Screening for Ovarian Cancer May Do More Harm Than Good, but New Therapies for the Disease Are Improving Outcomes


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Daniela Matei, MDAt the Best of ASCO Miami meeting, Daniela Matei, MD, Indiana University Melvin and Bren Simon Cancer Center, Indianapolis, described how new approaches are significantly prolonging remission in ovarian cancer.

Ovarian Screening Provides No Benefit

The Prostate, Lung, Colorectal, and Ovarian (PLCO) Cancer Screening Trial, which employed annual simultaneous CA-125 and transvaginal ultrasound over 4 to 6 years, did not reduce ovarian cancer mortality, and there was, in fact, evidence of harm from diagnostic evaluations and surgery following false-positive screens.1 The randomized study involved 78,216 women aged 55 to 74, enrolled between 1993 and 2001 and followed until February 2010.

At a median follow-up of 12.4 years, cancer was identified in 212 women in the intervention arm and 176 under usual care, while ovarian cancer deaths were recorded in 118 and 100, respectively. Stage I/II tumors were found in 47 and 38 women, and stage III/IV in 163 and 137, respectively. At 10 years, overall survival was approximately 25% in both arms (P = .18). There were 3,285 false-positive screens, leading to 1,080 surgeries and 222 major complications in 163 patients, including infections in 40% and direct surgical complications in 28%. The oophorectomy rate was 33% higher with the intervention: 7.7% vs 5.8%.

“Screening did not impact the detection of early tumors that could improve survival,” she said, calling the PLCO trial “an important study but with limitations.”

Dr. Matei’s concerns included the variable duration of follow-up from the time of enrollment, the use of fixed CA-125 cutoffs (ignoring individual variation), and the lack of a standardized approach to positive screens. But the trial is consistent with other large studies, she said, which have also found no mortality benefit with screening. Results from the UKCTOCS study in the United Kingdom, expected in 2015, should help determine definitively the value of screening for ovarian cancer.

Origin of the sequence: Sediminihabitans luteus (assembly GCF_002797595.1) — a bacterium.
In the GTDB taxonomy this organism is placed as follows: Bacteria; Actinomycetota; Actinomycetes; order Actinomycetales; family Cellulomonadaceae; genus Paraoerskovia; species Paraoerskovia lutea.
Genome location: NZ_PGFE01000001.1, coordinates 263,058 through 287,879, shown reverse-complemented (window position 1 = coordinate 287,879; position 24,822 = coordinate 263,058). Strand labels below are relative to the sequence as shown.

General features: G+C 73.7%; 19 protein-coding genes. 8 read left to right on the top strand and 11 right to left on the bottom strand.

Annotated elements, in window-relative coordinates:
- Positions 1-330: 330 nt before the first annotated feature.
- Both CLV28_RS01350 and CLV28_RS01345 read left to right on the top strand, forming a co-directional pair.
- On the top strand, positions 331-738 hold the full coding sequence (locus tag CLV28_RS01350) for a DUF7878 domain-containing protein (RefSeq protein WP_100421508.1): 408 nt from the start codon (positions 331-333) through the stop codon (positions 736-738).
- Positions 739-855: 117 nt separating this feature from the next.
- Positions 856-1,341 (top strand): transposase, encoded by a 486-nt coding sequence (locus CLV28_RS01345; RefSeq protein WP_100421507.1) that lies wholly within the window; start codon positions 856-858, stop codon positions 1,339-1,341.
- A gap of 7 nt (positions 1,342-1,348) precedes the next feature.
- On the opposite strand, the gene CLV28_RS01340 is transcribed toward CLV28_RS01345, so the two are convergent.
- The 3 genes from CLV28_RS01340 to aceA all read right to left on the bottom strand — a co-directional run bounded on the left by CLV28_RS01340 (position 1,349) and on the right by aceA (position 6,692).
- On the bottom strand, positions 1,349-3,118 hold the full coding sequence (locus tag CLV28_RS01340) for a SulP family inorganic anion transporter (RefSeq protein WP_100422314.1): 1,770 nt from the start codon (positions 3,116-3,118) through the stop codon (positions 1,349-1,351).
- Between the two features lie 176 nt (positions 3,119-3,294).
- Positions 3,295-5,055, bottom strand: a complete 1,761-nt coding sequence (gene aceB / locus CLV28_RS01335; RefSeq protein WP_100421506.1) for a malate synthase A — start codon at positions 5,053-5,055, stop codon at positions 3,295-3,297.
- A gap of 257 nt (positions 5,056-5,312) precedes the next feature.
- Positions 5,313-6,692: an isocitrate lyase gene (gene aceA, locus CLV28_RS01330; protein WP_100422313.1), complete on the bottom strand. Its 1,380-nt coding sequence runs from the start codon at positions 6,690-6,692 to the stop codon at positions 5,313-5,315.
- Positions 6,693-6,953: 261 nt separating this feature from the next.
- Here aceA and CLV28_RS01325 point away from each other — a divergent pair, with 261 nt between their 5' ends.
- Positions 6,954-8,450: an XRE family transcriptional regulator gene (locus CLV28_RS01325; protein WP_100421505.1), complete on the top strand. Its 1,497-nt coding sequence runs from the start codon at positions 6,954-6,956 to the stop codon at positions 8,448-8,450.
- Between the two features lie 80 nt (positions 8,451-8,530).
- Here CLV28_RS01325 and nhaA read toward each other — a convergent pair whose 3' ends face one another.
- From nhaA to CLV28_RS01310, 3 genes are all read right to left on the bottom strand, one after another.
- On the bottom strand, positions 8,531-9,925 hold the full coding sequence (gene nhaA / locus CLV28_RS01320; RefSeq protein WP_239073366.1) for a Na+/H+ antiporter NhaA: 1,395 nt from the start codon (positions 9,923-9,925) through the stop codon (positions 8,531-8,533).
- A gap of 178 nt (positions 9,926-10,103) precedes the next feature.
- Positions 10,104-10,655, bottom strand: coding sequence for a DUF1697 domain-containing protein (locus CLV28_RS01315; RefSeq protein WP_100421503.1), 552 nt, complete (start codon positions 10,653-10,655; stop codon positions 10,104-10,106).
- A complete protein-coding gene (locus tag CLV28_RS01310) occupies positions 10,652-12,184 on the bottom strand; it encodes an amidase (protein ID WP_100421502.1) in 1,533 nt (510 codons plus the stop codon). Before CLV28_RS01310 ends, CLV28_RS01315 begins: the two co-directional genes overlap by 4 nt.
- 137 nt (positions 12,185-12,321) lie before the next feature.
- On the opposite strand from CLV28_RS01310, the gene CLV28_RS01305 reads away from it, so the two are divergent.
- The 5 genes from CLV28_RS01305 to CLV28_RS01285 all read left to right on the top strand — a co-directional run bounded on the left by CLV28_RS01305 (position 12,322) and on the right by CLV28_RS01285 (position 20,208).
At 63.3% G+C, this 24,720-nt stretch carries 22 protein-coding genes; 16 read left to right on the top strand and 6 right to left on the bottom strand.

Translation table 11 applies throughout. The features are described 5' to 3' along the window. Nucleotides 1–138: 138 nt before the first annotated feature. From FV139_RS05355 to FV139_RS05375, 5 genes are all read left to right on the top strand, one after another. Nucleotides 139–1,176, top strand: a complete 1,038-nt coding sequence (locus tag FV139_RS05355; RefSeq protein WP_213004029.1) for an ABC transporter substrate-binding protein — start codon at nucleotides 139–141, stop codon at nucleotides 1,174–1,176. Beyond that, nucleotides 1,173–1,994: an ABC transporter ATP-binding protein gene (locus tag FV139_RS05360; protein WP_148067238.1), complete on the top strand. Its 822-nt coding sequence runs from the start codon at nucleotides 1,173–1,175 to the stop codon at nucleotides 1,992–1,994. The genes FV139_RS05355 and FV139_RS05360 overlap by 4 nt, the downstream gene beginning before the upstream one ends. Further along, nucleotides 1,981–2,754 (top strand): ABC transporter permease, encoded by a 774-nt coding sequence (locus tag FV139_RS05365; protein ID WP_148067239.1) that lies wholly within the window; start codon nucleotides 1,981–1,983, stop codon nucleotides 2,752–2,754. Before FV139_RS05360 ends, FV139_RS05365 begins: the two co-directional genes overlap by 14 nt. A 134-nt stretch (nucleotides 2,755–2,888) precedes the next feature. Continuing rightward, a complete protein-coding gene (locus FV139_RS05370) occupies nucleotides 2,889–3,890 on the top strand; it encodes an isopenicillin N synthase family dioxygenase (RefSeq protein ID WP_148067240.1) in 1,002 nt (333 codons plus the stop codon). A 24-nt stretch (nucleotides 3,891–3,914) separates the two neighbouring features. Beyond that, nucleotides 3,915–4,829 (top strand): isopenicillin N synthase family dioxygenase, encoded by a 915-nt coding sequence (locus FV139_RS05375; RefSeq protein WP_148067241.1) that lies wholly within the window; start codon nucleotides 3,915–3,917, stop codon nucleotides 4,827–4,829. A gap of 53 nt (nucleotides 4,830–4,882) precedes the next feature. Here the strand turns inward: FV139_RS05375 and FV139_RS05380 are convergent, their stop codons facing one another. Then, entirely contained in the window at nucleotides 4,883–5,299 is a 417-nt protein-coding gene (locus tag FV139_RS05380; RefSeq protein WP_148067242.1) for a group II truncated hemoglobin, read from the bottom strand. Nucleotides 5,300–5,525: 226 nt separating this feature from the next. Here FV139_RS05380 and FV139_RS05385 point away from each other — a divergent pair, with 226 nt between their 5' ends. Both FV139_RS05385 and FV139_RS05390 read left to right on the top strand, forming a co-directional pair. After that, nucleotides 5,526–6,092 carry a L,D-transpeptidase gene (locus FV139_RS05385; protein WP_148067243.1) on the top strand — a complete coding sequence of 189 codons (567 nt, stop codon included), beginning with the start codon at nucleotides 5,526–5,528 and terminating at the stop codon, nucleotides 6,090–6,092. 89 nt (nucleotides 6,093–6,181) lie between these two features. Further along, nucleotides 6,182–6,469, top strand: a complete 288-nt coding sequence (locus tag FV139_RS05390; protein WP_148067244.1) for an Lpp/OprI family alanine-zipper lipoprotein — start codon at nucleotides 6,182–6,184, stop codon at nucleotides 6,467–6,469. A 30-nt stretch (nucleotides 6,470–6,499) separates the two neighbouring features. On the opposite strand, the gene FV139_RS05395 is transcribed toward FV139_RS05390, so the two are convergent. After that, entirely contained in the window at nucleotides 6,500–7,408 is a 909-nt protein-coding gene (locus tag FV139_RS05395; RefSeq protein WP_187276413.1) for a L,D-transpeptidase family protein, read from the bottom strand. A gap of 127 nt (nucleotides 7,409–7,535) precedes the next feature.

Maintenance PARP Inhibitor Extends Remission

Key Gynecologic Cancer Findings Presented at Best of ASCO®Disease remission was significantly prolonged by maintenance treatment with the poly (ADP-ribose) polymerase (PARP) inhibitor olaparib in the phase II trial of 265 patients with a prior response to platinum regimens.2 Maintenance with olaparib reduced progressive disease by 65%, with median progression-free survival being 8.4 months with olaparib vs 4.8 months with placebo (P < .00001). Disease progressed in 44% (olaparib) and 72% (placebo). Overall survival data are not yet mature.

Olaparib was well tolerated, though it was associated with increases in nausea (68% vs 35%), fatigue (49% vs 38%), and vomiting (32% vs 14%).

“This is a very timely and important trial,” Dr. Matei commented. An integrated analysis of 500 serous ovarian adenocarcinomas from The Cancer Genome Atlas project found homologous recombination to be defective in 53% of tumors, suggesting that ovarian cancer is a good target not only for platinum agents but also for PARP inhibitors.

Phase III trials of PARP inhibitors in recurrent disease are planned, including an upfront combination of a PARP inhibitor, chemotherapy, and bevacizumab (Avastin) by the Gynecologic Oncology Group. Research efforts should also aim to determine the optimal timing and sequence of such agents, identify predictive biomarkers for homologous repair deficiency, and understand mechanisms of resistance to PARP inhibitors, she said.

Addition of Bevacizumab Extends Remission by 4 Months